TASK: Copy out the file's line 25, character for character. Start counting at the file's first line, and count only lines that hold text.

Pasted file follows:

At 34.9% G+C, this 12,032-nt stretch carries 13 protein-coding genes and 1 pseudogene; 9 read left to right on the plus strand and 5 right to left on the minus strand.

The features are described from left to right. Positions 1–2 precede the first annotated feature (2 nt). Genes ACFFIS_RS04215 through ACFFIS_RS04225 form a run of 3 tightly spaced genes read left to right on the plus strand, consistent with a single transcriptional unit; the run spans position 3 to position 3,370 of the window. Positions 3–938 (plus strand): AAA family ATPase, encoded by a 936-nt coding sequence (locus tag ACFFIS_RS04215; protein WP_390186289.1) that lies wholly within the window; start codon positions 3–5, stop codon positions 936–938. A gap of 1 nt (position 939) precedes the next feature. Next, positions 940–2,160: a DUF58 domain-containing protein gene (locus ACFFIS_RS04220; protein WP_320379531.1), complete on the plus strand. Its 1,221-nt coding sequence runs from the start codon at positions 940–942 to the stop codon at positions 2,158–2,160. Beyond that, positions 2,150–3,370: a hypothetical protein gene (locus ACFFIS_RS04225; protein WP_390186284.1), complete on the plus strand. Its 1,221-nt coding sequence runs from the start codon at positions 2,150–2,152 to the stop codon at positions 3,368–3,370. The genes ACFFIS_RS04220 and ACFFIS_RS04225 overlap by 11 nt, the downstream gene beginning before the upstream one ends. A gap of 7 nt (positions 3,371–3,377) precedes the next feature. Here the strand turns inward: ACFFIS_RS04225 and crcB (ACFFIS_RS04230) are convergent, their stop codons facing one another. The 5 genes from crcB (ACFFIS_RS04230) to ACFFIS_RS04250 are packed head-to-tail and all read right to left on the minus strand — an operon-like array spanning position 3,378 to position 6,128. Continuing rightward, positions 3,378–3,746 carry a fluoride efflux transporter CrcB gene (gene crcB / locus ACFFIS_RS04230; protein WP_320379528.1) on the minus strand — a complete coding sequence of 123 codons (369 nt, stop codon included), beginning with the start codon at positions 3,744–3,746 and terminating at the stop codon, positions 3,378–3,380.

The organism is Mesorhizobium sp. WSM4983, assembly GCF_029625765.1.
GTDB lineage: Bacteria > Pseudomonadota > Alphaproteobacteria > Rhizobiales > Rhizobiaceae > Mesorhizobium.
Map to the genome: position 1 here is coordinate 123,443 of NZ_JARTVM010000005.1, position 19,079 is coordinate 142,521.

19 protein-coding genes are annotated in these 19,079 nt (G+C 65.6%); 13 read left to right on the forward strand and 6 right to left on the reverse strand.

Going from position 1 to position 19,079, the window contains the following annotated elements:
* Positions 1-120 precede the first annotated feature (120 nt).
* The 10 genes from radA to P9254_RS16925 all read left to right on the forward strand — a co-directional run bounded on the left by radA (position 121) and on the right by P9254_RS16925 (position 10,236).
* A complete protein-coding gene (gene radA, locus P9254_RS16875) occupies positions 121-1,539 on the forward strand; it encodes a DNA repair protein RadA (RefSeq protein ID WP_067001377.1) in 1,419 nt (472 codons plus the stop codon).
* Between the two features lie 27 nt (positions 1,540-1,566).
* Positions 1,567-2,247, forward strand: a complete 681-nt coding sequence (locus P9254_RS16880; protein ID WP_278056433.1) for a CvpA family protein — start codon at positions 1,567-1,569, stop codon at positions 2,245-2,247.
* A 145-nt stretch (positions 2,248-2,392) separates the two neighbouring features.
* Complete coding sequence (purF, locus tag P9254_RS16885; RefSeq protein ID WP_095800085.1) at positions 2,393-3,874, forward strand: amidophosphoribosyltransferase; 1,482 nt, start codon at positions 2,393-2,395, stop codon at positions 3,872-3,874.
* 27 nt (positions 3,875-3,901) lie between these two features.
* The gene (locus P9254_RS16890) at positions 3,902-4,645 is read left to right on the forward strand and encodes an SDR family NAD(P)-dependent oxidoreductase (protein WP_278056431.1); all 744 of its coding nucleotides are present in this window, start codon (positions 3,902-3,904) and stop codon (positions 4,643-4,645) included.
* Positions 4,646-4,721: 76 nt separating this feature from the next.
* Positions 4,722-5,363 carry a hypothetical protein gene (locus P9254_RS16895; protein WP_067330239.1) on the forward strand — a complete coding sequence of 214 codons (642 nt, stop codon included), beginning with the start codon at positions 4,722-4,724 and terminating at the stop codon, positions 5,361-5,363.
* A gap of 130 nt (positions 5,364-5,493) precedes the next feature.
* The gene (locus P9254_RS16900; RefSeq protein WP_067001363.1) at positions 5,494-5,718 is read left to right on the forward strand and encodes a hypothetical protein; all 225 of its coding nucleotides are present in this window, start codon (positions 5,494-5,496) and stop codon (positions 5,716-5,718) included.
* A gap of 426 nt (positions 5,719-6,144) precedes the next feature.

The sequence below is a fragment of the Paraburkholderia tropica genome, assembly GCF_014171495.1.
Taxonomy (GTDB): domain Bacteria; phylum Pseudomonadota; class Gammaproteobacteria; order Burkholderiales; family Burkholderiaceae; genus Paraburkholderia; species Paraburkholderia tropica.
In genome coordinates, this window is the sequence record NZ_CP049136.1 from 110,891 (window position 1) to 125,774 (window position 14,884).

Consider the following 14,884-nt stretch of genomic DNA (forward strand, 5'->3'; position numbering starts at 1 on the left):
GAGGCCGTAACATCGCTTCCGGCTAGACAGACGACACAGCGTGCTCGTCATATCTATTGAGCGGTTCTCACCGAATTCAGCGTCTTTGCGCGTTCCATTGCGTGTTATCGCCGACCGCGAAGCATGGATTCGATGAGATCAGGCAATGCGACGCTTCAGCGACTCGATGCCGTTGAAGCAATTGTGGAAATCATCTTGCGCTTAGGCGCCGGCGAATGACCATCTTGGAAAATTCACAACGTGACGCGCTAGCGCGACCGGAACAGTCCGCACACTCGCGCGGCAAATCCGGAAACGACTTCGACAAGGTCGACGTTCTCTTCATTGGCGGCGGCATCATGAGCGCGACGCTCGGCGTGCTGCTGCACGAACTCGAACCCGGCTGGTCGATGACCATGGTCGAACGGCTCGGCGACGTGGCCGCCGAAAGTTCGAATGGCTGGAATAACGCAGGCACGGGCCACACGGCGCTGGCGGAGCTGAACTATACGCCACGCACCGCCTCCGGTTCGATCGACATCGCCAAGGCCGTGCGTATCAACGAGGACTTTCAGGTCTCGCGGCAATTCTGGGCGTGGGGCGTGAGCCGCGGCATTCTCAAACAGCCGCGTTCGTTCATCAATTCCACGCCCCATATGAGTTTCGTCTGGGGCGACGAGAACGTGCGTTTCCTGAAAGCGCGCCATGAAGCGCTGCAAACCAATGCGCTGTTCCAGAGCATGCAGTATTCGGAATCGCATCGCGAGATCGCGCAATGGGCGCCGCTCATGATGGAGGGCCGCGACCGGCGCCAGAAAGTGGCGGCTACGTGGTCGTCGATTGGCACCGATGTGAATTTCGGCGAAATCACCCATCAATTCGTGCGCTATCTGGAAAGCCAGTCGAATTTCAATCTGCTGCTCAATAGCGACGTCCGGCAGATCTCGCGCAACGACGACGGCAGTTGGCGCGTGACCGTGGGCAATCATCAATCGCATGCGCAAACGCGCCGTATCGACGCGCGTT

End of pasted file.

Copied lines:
Consider the following 14,884-nt stretch of genomic DNA (forward strand, 5'->3'; position numbering starts at 1 on the left):